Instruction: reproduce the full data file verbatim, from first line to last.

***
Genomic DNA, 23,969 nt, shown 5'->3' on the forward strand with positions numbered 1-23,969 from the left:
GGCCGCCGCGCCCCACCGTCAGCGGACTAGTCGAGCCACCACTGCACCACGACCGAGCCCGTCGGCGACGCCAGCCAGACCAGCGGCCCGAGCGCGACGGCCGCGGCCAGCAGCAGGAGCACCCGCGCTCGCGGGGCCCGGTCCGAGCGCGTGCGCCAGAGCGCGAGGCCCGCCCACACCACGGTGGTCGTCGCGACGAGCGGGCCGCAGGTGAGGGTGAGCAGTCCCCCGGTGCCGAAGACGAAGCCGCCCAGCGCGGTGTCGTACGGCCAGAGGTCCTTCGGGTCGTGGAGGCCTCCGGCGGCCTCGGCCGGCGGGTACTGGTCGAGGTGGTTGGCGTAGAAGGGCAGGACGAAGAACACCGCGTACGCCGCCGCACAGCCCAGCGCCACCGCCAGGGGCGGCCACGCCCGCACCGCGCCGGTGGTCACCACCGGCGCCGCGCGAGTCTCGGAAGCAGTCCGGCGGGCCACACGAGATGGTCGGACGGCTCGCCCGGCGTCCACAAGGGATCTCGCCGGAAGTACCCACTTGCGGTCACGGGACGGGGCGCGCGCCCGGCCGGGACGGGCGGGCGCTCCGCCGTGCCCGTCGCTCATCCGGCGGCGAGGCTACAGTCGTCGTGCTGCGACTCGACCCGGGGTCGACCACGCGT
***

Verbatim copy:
Genomic DNA, 23,969 nt, shown 5'->3' on the forward strand with positions numbered 1-23,969 from the left:
GGCCGCCGCGCCCCACCGTCAGCGGACTAGTCGAGCCACCACTGCACCACGACCGAGCCCGTCGGCGACGCCAGCCAGACCAGCGGCCCGAGCGCGACGGCCGCGGCCAGCAGCAGGAGCACCCGCGCTCGCGGGGCCCGGTCCGAGCGCGTGCGCCAGAGCGCGAGGCCCGCCCACACCACGGTGGTCGTCGCGACGAGCGGGCCGCAGGTGAGGGTGAGCAGTCCCCCGGTGCCGAAGACGAAGCCGCCCAGCGCGGTGTCGTACGGCCAGAGGTCCTTCGGGTCGTGGAGGCCTCCGGCGGCCTCGGCCGGCGGGTACTGGTCGAGGTGGTTGGCGTAGAAGGGCAGGACGAAGAACACCGCGTACGCCGCCGCACAGCCCAGCGCCACCGCCAGGGGCGGCCACGCCCGCACCGCGCCGGTGGTCACCACCGGCGCCGCGCGAGTCTCGGAAGCAGTCCGGCGGGCCACACGAGATGGTCGGACGGCTCGCCCGGCGTCCACAAGGGATCTCGCCGGAAGTACCCACTTGCGGTCACGGGACGGGGCGCGCGCCCGGCCGGGACGGGCGGGCGCTCCGCCGTGCCCGTCGCTCATCCGGCGGCGAGGCTACAGTCGTCGTGCTGCGACTCGACCCGGGGTCGACCACGCGT